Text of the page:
Award celebrates work of academe's unsung heroes

May 4, 2007

The Times Higher 's awards are helping to raise the profile of staff working in areas that do not always get recognition.

Teams that are helping to develop research and transferable skills among students in Imperial College London's two graduate schools are a case in point.

Last year, their efforts were rewarded when Imperial won a Times Higher Award for Outstanding Support for Early Career Researchers. The judges were impressed by a clear shift in the graduate schools from a traditional focus on admissions and examinations to providing high-quality skills training and development for research students.

Bernie Morley, director of the Graduate School of Life Sciences, said: "The award has shown that what we are trying to do is nationally recognised as important, and we are going in the right direction as far as other people are concerned. It is always nice to be told by someone else, because our area of work is not one where your success can be measured by winning a grant or getting a paper published."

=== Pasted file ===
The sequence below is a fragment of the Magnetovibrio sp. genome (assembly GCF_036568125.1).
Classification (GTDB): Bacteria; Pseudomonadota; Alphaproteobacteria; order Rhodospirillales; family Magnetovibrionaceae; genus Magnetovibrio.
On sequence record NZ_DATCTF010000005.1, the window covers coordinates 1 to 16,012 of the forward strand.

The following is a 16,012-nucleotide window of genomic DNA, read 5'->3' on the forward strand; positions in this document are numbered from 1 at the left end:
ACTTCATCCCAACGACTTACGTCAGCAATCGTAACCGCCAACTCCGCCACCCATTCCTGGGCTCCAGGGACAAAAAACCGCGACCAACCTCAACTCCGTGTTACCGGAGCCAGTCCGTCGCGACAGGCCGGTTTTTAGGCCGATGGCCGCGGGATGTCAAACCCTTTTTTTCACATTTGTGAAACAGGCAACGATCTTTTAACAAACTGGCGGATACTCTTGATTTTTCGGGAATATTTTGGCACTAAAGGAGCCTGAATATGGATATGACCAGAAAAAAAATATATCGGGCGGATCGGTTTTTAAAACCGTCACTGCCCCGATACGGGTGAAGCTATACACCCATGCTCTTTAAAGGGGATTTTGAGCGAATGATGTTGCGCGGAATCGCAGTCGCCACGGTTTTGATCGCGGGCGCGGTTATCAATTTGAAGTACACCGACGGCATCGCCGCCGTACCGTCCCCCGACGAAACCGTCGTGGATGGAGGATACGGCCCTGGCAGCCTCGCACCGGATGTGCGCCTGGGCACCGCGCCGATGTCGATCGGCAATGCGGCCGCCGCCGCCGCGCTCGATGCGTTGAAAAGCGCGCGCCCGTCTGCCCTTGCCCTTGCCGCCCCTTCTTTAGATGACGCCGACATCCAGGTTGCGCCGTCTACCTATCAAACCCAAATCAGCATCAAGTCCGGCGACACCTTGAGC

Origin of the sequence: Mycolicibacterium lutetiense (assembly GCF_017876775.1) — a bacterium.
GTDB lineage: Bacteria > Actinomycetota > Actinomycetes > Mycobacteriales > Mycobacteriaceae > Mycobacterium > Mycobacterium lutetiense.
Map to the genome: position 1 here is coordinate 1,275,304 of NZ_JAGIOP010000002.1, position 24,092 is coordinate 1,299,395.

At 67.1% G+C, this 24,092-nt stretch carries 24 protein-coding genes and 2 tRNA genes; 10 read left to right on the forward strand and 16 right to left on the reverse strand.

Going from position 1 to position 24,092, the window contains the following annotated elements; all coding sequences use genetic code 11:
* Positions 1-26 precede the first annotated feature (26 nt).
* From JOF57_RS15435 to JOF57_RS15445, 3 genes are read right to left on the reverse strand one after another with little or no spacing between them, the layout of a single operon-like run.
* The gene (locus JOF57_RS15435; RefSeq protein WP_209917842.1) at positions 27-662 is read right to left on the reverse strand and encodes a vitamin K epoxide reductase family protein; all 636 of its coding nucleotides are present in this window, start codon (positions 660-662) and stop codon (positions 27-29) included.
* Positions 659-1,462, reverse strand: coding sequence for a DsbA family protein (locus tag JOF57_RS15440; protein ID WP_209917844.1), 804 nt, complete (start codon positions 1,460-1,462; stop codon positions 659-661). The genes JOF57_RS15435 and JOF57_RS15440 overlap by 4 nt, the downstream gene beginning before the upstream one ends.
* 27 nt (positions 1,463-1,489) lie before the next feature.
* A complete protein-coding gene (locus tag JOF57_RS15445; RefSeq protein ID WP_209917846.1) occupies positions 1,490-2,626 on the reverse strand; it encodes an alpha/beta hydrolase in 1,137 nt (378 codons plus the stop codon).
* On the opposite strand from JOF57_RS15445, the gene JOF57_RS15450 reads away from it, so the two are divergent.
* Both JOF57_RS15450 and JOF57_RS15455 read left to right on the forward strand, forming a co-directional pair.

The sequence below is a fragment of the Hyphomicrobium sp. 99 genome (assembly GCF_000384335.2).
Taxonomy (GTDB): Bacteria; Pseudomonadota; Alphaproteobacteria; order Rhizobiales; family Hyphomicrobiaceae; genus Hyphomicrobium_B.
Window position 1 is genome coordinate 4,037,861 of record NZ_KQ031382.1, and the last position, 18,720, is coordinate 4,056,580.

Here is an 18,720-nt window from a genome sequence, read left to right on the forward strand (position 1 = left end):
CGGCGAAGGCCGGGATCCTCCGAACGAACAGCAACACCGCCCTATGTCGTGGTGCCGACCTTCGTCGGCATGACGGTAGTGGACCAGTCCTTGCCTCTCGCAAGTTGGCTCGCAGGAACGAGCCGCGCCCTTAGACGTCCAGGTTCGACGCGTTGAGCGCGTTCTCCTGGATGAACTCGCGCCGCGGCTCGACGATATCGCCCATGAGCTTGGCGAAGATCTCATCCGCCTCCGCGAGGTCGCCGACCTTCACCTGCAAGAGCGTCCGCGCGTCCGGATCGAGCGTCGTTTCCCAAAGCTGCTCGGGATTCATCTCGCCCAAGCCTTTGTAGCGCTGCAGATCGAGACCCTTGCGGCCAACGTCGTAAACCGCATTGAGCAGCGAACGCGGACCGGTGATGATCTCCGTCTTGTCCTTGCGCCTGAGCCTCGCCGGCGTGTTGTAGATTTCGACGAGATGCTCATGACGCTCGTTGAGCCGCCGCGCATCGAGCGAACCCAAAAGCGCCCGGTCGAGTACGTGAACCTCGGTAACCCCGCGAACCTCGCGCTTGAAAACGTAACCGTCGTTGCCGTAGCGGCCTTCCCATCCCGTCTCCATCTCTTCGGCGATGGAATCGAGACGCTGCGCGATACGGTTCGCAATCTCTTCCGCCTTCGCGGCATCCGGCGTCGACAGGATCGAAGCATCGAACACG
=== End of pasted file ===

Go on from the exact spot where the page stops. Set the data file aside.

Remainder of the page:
Esat Alpay, senior lecturer in transferable skills, said the award had helped to win the hearts and minds of academic staff.

He said: "Sometimes you get staff who think there is no need for all this soft skills training. Winning this award has helped change the culture within the college and make academics appreciate more what we are doing."

Janet Metcalfe, director of the UK Grad Programme that sponsored the award, said: "In the past few years universities have done a tremendous amount to improve the situation for early career researchers, and we thought it was important to bring that to the attention of the academic community."

This year, The Times Higher is launching a new award that will showcase examples of exciting and innovative use of information and communication technology.

Outstanding ICT Initiative of the Year has been sponsored by the Joint Information Systems Committee.

David Baker, principal of the College of St Mark and St John and one of the judges, said: "ICT is changing the way we learn, teach, do research and manage the business of higher education. But there is a need for good practice and examples of innovation to be more widely shared.

"With The Times Higher awards having quickly become a showcase for some of the best and most exciting work being done in higher education, we hope this ICT award will likewise bring to wider attention those examples of innovative and far-reaching uses of ICT."

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